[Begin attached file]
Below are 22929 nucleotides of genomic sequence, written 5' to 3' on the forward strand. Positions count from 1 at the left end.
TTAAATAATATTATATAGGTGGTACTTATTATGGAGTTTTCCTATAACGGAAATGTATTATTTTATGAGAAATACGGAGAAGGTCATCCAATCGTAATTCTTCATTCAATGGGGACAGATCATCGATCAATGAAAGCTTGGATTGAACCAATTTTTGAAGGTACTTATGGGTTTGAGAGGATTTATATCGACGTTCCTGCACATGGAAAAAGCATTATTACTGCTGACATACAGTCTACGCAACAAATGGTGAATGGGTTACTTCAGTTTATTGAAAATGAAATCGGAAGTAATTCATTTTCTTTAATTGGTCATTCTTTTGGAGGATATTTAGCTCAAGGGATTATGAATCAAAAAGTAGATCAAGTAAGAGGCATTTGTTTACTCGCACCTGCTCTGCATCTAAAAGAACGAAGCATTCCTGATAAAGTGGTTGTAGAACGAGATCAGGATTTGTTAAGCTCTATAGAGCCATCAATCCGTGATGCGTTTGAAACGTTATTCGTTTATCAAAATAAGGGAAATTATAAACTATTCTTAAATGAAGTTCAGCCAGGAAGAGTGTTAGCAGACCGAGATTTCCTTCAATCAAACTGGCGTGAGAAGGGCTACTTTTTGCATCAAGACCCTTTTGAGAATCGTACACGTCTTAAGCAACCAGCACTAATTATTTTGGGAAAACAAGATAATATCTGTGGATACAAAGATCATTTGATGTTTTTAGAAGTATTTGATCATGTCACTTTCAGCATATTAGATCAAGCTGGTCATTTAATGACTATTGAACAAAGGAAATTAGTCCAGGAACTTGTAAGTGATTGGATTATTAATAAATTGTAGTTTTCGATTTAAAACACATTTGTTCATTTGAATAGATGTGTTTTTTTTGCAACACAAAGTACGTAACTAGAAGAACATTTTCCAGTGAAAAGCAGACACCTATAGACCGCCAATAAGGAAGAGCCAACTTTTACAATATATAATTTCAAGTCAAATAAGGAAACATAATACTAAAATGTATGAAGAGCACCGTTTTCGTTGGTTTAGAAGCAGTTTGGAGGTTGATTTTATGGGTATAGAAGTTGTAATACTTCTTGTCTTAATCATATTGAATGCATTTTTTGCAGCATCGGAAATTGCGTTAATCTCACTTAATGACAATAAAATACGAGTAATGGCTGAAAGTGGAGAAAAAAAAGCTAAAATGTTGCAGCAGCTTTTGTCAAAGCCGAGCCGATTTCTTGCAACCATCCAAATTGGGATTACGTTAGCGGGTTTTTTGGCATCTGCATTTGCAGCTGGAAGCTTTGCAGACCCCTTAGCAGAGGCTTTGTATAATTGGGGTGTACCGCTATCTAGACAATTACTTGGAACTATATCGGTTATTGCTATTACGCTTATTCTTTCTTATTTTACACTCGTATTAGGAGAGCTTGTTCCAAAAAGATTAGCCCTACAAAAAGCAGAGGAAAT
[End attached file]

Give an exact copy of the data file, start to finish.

Below are 22929 nucleotides of genomic sequence, written 5' to 3' on the forward strand. Positions count from 1 at the left end.
TTAAATAATATTATATAGGTGGTACTTATTATGGAGTTTTCCTATAACGGAAATGTATTATTTTATGAGAAATACGGAGAAGGTCATCCAATCGTAATTCTTCATTCAATGGGGACAGATCATCGATCAATGAAAGCTTGGATTGAACCAATTTTTGAAGGTACTTATGGGTTTGAGAGGATTTATATCGACGTTCCTGCACATGGAAAAAGCATTATTACTGCTGACATACAGTCTACGCAACAAATGGTGAATGGGTTACTTCAGTTTATTGAAAATGAAATCGGAAGTAATTCATTTTCTTTAATTGGTCATTCTTTTGGAGGATATTTAGCTCAAGGGATTATGAATCAAAAAGTAGATCAAGTAAGAGGCATTTGTTTACTCGCACCTGCTCTGCATCTAAAAGAACGAAGCATTCCTGATAAAGTGGTTGTAGAACGAGATCAGGATTTGTTAAGCTCTATAGAGCCATCAATCCGTGATGCGTTTGAAACGTTATTCGTTTATCAAAATAAGGGAAATTATAAACTATTCTTAAATGAAGTTCAGCCAGGAAGAGTGTTAGCAGACCGAGATTTCCTTCAATCAAACTGGCGTGAGAAGGGCTACTTTTTGCATCAAGACCCTTTTGAGAATCGTACACGTCTTAAGCAACCAGCACTAATTATTTTGGGAAAACAAGATAATATCTGTGGATACAAAGATCATTTGATGTTTTTAGAAGTATTTGATCATGTCACTTTCAGCATATTAGATCAAGCTGGTCATTTAATGACTATTGAACAAAGGAAATTAGTCCAGGAACTTGTAAGTGATTGGATTATTAATAAATTGTAGTTTTCGATTTAAAACACATTTGTTCATTTGAATAGATGTGTTTTTTTTGCAACACAAAGTACGTAACTAGAAGAACATTTTCCAGTGAAAAGCAGACACCTATAGACCGCCAATAAGGAAGAGCCAACTTTTACAATATATAATTTCAAGTCAAATAAGGAAACATAATACTAAAATGTATGAAGAGCACCGTTTTCGTTGGTTTAGAAGCAGTTTGGAGGTTGATTTTATGGGTATAGAAGTTGTAATACTTCTTGTCTTAATCATATTGAATGCATTTTTTGCAGCATCGGAAATTGCGTTAATCTCACTTAATGACAATAAAATACGAGTAATGGCTGAAAGTGGAGAAAAAAAAGCTAAAATGTTGCAGCAGCTTTTGTCAAAGCCGAGCCGATTTCTTGCAACCATCCAAATTGGGATTACGTTAGCGGGTTTTTTGGCATCTGCATTTGCAGCTGGAAGCTTTGCAGACCCCTTAGCAGAGGCTTTGTATAATTGGGGTGTACCGCTATCTAGACAATTACTTGGAACTATATCGGTTATTGCTATTACGCTTATTCTTTCTTATTTTACACTCGTATTAGGAGAGCTTGTTCCAAAAAGATTAGCCCTACAAAAAGCAGAGGAAAT